Thursday, October 1, 2020

'Going Feral'

 We tend to set our lives up around a framework, don't we? My framework has been my job for most of my life. 

And now I don't have a job.

I've been feeling quite guilty about the fact that I run around the house in my pajamas for a great part of the day. I rarely go anywhere. I cook, I clean. I am taking a challenging course which I'm enjoying very much and allows amazing revelations such as: the epic of Gilgamesh and Enkidu perfectly demonstrates the Kubler-Ross' 5 stages of grief, which sounds very high faluting as you read it, but in reality, well...I'm hunkered over my books wearing pajamas. 

And at some point during the early afternoon, I amble into the bathroom and take a shower. Since making the decision to simply stop cutting my hair, I just blow dry it, pin it up into a messy bun. I took a pair of scissors and lopped off my bangs a bit earlier in the week. They were annoying me, and I didn't want to bother my sister. 

Side note: I think it looks okay.

I used to wear makeup every day. Now I rarely wear it. Maybe a little mascara, but I'm wearing a mask, so it seems like of pointless to gussy up. 

My newly discovered 'inner slob' makes me a bit uncomfortable. She has discovered yoga pants and we fight a little every time I decide that I need to wear a pair of pants with pockets. 

One of my treats to myself is that I wander over to some blogs in the morning as I drink my morning coffee (in my pajamas). See what's shaking at Ed's place or what's happening with Mrs. Spit, Checking in to see what is new with Bob. Kelly. Jeanie, Bush Babe, Brightened Boy.  

I do quite a bit of traveling for a woman in her pajamas. 

Over at Susan's blog, she posted about going feral and it was really entertaining. 

To that end, I have decided to make my peace with my inner slob. I will pick my battles. My inner slob needs to get out of bed by 7. She needs to brush her teeth and use her waterpik second thing in the morning. (We have no disagreement on what needs to be taken care of first). In return, I will not nag at her about pajamas and the lack of make up, as long as she lets me have the study time. She can have her blog time. We both agree on the coffee thing. My inner slob has decided we can forgo lunch as long as she gets her banana and peanut butter toast in the morning with that coffee. (It used to be tomatoes on toast, but that season is sadly done.)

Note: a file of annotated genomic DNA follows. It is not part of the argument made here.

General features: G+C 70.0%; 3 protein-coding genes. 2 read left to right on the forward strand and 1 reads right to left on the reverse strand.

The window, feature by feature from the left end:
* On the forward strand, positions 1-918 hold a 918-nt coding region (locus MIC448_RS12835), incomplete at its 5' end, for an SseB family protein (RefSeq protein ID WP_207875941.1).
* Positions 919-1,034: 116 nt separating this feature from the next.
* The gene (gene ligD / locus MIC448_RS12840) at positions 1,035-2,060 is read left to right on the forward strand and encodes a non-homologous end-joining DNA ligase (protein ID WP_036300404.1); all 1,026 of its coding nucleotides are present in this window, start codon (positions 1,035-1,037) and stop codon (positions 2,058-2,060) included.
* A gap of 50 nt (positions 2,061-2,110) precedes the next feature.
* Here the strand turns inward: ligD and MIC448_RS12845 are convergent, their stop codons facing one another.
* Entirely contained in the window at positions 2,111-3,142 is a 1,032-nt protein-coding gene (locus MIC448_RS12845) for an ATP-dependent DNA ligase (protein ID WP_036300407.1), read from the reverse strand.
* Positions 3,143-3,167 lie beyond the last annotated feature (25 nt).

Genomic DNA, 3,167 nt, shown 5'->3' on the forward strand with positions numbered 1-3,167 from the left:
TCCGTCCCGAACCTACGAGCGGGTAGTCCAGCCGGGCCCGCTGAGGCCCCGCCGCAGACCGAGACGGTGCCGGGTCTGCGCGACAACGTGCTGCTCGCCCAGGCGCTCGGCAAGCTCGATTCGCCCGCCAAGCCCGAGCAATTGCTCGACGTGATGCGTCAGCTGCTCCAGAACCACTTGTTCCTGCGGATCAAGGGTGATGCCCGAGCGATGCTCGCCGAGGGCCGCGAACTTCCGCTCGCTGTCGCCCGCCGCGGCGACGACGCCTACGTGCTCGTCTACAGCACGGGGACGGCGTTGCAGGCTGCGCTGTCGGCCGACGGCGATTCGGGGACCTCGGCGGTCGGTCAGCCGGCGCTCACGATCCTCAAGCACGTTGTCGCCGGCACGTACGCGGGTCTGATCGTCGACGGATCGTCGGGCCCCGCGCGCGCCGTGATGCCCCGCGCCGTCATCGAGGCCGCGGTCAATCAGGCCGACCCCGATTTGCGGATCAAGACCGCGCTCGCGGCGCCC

I've given up, and have gone to the wild side. Sort of.


  1. If it makes you feel any better, I'm often still in my "walking clothes" (which is worse than pjs, since they've been sweated in) for most of the morning. It's currently afternoon, so I'm showered and dressed now, even if it's in a t-shirt and gym shorts. I quit wearing makeup about two decades ago when my husband admitted he couldn't really tell if I had it on or not.

  2. I have not worn make up (except in extenuating circumstances) for over half my life (which is getting to a bigger number every year) but it was so tempting to reach for elasticized pants over the last few months, especially when we were all still working from home.

    Now that I am back in the workplace, there are several who I am not sure whether are pregnant or just enjoyed lockdown more than most. No doubt I will find out one way or the other in the next few months!

    The link to Susan's blog is a link that no longer exists on your blog? Not sure what that means.

    Thank you, however, for the reminder that I need to organise a hair appointment for myself. Last time I attempted hairdressing (near 50 years ago - a golliwog was the client/victim) has scarred me for life.

  3. I've wondered how much of this will carry over when life resumes? Not you personally of course but in general. For the last eight years I've pretty much got up and dressed for working inside the house, outside the house or down at the farm and that really hasn't changed. Neither has the hair situation which is short what remains. But those days of working 9 to 5 are still fairly fresh in my memories and I can certainly empathize with others.

  4. My day was 6-2:30. I do not miss it. I guess maybe I did in the beginning. It was a bit of a shock to volunteer for something that you were viewing as a hiatus but which turned into a permanent situation. I have always had a job, and my paycheck really fed into my own feeling that I was a contributing part of our relationship.

    I'm learning that there are other ways to contribute to a relationship. I'm learning to build a new framework for our life. I'm learning.

  5. If you had spent your life being lazy, I might have something to say about your current season of life. But good grief, lady, even without a “job”
    as that term is generally defined, you work circles around most of us! I’m
    happy for you, that you’ve reached a point where you can take a breath and do some things you enjoy. Please keep
    sharing your stories.


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